IN THIS ISSUE:
By: Paul T. McBride
Under California law, an award of attorney’s fees is typically not available to a prevailing party at trial. The most common exceptions to this rule are statutes authorizing recovery of attorney’s fees for particular actions and contracts authorizing recovery of attorney’s fees in breach of contract actions. However, in personal injury lawsuits, the loser typically does not pay the winner’s attorney’s fees.
A rather obscure provision in the discovery sections of the Code of Civil Procedure can provide a back door for recovery of attorney’s fees, including in personal injury cases. The provision is Civil Code Section 2033.420, dealing with a party’s failure to admit the truth of a matter when requested to do so in a pre-trial Request for Admission.
Under CCP 2033.420, if a party fails to admit the truth of a relevant matter, thus forcing the other side to prove the truth of the matter at trial, the party requesting the admission may obtain a court order requiring the non-admitting party to pay the reasonable expenses incurred in making that proof at trial, including reasonable attorney’s fees. The court may award such fees unless it finds that the non-admitting party “had reasonable grounds to believe that party would prevail on the matter.” Both plaintiff and defense attorneys should be aware of this provision, in particular, those defense counsel who refuse to admit liability even when it is staring them in the face.
A recent Court of Appeals case, Grace v. Mansourian, illustrates this point nicely. Mr. Mansourian, the defendant, drove his car into an intersection and struck a car driven by Mr. Grace, the plaintiff. Mr. Mansourian told the responding police officer the light was yellow when he entered the intersection. An eyewitness, Ms. Napoli, told the police officer the light was red. She made this statement in the presence of Mr. Mansourian, who responded, “I ran a red light?” Ms. Napoli said, “Yes, you did.” Mr. Mansourian did not reply. This conversation was included in the responding police officer’s report, who found Mr. Mansourian at fault for the accident.
Mr. Grace sued Mr. Mansourian for the personal injuries he sustained in the accident. His attorney served Requests for Admissions upon Mr. Mansourian requesting Mr. Mansourian to admit 1) that he ran the red light, 2) that he was negligent in doing so, and 3) that his negligent conduct caused Mr. Grace’s injuries. Mr. Mansourian denied all three Requests for Admission.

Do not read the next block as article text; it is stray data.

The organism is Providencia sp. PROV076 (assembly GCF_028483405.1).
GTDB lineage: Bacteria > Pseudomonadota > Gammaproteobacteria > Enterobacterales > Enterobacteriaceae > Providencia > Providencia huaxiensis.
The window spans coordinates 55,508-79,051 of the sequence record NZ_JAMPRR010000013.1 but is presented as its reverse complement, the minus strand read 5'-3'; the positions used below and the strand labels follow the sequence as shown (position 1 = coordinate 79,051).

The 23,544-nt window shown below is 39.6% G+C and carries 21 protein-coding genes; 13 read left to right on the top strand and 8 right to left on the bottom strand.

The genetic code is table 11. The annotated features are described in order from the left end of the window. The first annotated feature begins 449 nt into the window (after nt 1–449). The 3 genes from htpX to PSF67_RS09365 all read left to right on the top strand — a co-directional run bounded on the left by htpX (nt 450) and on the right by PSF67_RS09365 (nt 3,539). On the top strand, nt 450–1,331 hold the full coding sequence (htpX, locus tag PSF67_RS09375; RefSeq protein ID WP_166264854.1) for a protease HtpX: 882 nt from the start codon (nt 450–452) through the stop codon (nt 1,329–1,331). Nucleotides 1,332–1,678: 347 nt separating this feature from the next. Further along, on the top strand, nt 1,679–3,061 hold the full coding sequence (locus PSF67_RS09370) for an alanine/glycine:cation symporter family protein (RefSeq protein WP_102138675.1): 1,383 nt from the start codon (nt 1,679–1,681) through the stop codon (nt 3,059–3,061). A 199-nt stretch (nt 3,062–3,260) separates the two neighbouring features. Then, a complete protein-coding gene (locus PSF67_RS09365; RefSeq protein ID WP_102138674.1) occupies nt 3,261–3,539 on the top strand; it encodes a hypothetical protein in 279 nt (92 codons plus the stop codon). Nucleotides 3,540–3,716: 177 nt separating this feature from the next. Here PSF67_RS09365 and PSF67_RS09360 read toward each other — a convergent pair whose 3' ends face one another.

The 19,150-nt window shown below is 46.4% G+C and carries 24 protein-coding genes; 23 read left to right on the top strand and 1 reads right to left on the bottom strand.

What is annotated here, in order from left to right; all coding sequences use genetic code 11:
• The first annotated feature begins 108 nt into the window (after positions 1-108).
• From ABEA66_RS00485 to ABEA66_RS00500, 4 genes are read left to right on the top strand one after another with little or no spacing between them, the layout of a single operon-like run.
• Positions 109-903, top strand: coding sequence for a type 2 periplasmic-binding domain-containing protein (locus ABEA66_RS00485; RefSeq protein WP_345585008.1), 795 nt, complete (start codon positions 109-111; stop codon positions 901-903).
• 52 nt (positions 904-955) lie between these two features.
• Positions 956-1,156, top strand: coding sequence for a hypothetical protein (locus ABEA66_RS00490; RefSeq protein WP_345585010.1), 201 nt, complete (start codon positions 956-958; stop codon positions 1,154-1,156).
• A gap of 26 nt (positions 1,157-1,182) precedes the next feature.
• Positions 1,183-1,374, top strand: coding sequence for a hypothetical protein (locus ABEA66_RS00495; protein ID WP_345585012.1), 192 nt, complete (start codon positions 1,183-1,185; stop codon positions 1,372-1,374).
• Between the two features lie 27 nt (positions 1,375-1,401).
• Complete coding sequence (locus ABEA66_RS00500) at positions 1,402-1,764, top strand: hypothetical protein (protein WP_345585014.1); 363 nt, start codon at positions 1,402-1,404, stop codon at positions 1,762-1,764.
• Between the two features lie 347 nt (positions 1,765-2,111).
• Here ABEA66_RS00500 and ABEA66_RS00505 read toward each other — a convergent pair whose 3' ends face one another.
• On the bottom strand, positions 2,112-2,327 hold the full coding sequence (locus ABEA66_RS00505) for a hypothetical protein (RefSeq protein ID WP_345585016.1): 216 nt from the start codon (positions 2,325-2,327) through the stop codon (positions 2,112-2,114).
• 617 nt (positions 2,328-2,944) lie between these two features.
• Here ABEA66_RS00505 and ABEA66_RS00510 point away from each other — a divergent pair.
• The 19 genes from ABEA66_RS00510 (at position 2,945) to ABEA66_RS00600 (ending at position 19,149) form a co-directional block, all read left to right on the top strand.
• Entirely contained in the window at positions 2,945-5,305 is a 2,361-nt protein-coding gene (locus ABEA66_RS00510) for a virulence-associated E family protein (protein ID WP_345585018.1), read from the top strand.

At trial, Mr. Mansourian’s attorney told the jury the case was one of credibility. If they believed Mr. Mansourian’s testimony that the light was yellow when he entered the intersection, they should find him not negligent. However, if they believed Ms. Napoli’s testimony that the light was red, they should find him negligent.
The plaintiffs called the plaintiff, the eyewitness, the investigating officer, and an accident reconstruction expert to prove their side of the case, i.e. that Mr. Mansourian ran a red light. The defense did not designate a liability expert. Instead, they merely put Mr. Mansourian on the stand to repeat his claim that the light was yellow when he entered the intersection. The jury did not believe him. They found him liable.
After trial, Mr. Grace’s attorneys moved the court for an award of attorney’s fees under CCP 2033.420, arguing that Mansourian had no reasonable basis to refuse to admit that the light was red or that he was negligent. They sought over $170,000 for the attorney’s fees Mr. Grace subsequently incurred in having to prove these two facts at trial.
The trial court refused to award attorney’s fees to the plaintiff. It held that Mr. Mansourian had the right to have a jury decide his claim that the light was yellow.
On appeal, the trial court’s ruling was reversed and the case remanded with instructions that Mr. Grace be awarded the amount of attorney’s fees and other expenses he incurred because of Mr. Mansourian’s wrongful refusal to admit he ran the red light and to admit he was negligent. According to the Court of Appeals, the evidence against Mr. Mansourian was overwhelming. There was not simply Ms. Napoli’s eyewitness testimony, but also that of the accident reconstruction expert and the investigating police officer.
The court stated that it is not sufficient grounds to deny a request for admissions to merely have “some evidence” to contest an issue. Rather, the defendant must reasonably believe he will prevail on the issue at trial. Otherwise, he is simply wasting the court resources and the jury’s time, which is exactly what Requests for Admission are designed to prevent. A good faith belief means, it said, “more than a hope or a roll of the dice.”
The lesson to be learned from this case for a defense practitioner is to be objective in evaluating liability. If your case is a pure loser, refusing to admit liability can cost your client attorney’s fees on top of all other recoverable damages, often doubling or even tripling the client’s ultimate exposure.
By: Grant R. Mullen
In Bermudez v. Ciolek (No. G049510, filed June 22, 2015, Superior Court Case No. 30-2012-00539759), the California Court of Appeal, Fourth Appellate District, Division Three, held that an uninsured plaintiff’s (no medical insurance) unpaid medical bills, substantiated by medical expert testimony regarding the reasonableness and necessity of the medical charges, were properly admitted and were sufficient evidence to support an award of damages.
This case arises from a motor vehicle accident when two vehicles collided at a light controlled intersection. Defendant Ciolek was travelling westbound making a left hand turn. Defendant Heacox was travelling eastbound. Ciolek turned and stopped in front of Heacox. Heacox struck Ciolek’s vehicle and veered towards the sidewalk where plaintiff Bermudez was astride his bicycle striking the plaintiff. Bermudez suffered very serious injuries as a result of the accident. Bermudez had no medical insurance at the time of the accident. Bermudez sued both defendants for negligence.